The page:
DO MORE with workflows
Eric Damitz, Typefi Senior Solutions Consultant, presents an insider’s guide to working with Typefi workflows at the 2018 Typefi User Conference, including a demonstration of a workflow that produces multiple output formats from a single source file.Slide Deck (PDF)
ERIC DAMITZ: Hello. As Chandi mentioned, I’ll be talking about workflows today.
So, just a quick review to recall that we have these server plug-ins, and that gives you all of the actions, and an action performs a single task.
You can combine it with a series of other actions to perform a series of tasks. An action can receive input from a previous action, and then some of them require specific types of input.
A workflow can contain one or more actions that are performed in sequence from the top to the bottom of the workflow.
You can produce one output or several, and the output produced by one action can be the input of another. So, you can chain things together to produce all kinds of different files.
You can make your workflows very specific to one project you’re working on, so you can put the input file, the exact file you want to run, and you click the Run button and you get that file processed.
You can make them more generic using variables, so you can set up a single workflow that can run any file you want to put through it.
You can also copy and reuse entire workflows and that’s a very easy thing to do.
All right. So, all I’m trying to do is show you how to copy a workflow. You just select it like that, and then click the Copy button. And then you can move it into another place.
So I’m working with some customers who have a generic workflow, but they want to put a specific file into it or a specific template, so they’ll create a folder for that project, have a separate folder with their base workflows, and they’ll copy the workflow into the project folder and then configure it, and then use that workflow from that point forward for that particular project that they’re doing.
So that’s one way that you can do that.
Another thing you can do is save a copy of an action itself.
So, in this workflow I have a Create InDesign Document action, and it has a lot of event scripts in it. And I’m going to reuse this action in separate workflows with different other things around it. So I just want to save this one action for reuse.
If I click the Action Menu here, one of my options is Save a copy.
And I can save it and I can name it whatever I like to name it.
And then if I look in my Actions menu here, that’s now available and I can use that already configured action in any other workflow that I would want to do, using that one.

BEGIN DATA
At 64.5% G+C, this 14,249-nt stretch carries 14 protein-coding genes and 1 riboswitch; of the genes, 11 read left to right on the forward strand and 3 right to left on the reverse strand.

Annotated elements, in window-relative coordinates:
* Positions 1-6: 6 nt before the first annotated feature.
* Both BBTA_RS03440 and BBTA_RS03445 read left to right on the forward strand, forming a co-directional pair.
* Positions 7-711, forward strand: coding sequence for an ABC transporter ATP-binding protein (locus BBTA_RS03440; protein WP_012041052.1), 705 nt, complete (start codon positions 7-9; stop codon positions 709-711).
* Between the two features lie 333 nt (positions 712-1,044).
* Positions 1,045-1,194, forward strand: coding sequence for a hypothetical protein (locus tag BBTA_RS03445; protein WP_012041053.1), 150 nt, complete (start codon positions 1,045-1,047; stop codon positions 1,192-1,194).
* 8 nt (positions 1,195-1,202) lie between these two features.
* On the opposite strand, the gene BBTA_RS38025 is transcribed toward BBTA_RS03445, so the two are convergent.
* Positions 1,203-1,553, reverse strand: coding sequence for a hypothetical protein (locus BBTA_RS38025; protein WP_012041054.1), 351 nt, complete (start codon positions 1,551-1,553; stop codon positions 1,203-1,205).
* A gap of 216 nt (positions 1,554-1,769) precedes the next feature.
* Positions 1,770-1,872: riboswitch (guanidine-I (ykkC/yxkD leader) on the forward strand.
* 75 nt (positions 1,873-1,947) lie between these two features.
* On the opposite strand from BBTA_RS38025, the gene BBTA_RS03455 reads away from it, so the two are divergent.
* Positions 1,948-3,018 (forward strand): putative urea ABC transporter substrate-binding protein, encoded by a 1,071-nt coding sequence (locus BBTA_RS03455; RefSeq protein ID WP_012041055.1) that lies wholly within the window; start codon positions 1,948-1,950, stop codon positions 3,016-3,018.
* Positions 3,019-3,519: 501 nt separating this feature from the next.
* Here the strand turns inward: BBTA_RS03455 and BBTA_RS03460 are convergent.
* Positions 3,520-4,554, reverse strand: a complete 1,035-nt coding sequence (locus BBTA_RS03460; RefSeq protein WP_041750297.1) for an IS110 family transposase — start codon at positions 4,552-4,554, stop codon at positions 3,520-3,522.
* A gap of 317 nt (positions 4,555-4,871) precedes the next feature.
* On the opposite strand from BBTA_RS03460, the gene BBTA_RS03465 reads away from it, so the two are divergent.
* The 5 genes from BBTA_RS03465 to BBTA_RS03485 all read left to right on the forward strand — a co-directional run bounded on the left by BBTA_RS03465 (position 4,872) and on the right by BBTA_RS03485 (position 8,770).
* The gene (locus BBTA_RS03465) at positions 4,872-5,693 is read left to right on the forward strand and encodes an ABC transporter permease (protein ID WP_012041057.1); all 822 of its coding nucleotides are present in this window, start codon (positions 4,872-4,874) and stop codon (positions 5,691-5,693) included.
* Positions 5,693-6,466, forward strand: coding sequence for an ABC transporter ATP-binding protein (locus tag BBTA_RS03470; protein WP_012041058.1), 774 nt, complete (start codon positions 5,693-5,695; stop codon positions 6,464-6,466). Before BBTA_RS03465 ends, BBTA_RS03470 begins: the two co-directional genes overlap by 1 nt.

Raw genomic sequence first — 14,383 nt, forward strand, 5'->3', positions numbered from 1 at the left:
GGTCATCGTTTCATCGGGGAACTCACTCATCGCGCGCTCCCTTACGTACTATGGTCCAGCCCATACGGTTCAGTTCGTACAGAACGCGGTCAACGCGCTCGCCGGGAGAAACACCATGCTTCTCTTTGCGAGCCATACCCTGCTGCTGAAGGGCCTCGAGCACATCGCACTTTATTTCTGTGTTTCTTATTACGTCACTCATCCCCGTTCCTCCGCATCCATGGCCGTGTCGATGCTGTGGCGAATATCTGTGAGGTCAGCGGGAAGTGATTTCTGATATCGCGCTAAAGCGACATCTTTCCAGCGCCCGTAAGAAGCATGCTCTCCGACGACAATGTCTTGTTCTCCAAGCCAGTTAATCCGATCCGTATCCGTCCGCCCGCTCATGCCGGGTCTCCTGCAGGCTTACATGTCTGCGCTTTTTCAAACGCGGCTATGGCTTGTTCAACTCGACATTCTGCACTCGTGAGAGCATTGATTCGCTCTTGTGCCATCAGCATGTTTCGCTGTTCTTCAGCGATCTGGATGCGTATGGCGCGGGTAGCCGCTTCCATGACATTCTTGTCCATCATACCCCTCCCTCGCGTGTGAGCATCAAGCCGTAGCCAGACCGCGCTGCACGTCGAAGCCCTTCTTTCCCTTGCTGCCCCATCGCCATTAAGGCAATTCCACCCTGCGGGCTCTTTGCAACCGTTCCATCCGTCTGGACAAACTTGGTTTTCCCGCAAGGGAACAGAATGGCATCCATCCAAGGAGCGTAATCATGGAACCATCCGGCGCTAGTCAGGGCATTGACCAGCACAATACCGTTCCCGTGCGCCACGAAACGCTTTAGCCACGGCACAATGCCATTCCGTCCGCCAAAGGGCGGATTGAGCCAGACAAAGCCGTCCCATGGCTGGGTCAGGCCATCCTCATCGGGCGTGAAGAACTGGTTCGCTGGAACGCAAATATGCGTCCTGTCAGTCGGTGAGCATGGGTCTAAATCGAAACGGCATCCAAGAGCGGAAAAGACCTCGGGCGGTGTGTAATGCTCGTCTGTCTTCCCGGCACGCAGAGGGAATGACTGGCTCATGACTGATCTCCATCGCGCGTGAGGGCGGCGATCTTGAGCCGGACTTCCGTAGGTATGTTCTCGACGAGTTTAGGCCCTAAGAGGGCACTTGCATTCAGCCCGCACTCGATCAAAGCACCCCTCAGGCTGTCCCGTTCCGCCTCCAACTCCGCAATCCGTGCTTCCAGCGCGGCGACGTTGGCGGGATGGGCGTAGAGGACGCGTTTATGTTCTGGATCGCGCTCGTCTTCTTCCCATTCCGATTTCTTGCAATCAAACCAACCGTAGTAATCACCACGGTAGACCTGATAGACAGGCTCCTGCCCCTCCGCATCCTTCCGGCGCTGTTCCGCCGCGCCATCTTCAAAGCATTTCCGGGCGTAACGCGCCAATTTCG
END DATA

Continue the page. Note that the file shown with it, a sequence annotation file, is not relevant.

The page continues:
So, if you do have a lot of configuration on individual actions, it’s easy to save them so you don’t have to redo them all the time.
Another thing we can do is set up workflows that mirror business rules. So you can think about your physical quote unquote that you’re doing.
How do your files actually flow through your organisation? And is there a way we can use a Typefi workflow to mirror that, so you’re not manually sending things to people or copying files to servers or up to FTP sites? So how can we do that using workflows?
Then another thing we can do is commission a custom action. So you might have a very specific thing you want to do, and you may be able to do it by combining the actions that are available already, or there may be a missing link, or a missing piece, and you need us to do a little engineering to make an action specific to what you want. So that’s definitely a possibility.
So I’m very proud to announce today that I am the publisher of a brand new journal. It’s called the Journal of Journal Articles, and this is my business model. I have a set of rules here.
My authors are going to be writing in Word, our editors will edit in Word, and after that process is done, my crack production team is going to receive the Word files to add the Typefi markup.
Once the markup is done we’re going to create our proofs, and send those around to the authors to get their approval, and we also have a staff of freelance proofreaders, who are going to check that work for us as well.
Our production team’s going to do the corrections. We’ll send out another round of proofs, then we’ll get those final corrections done.
The full issue will be created, and then we’ll send our InDesign and images to the printer, and then we’ll have our web PDF go to our web team, and an HTML version of each article will also go to the web team for our fantastic website.
So, there are a lot of files moving around in a workflow like this. A lot of people are needing to receive them at certain times and, let’s see how we can do something like that using Typefi.
So from our editorial team, they’re done working and now it’s time to edit these, or mark up these articles in Typefi.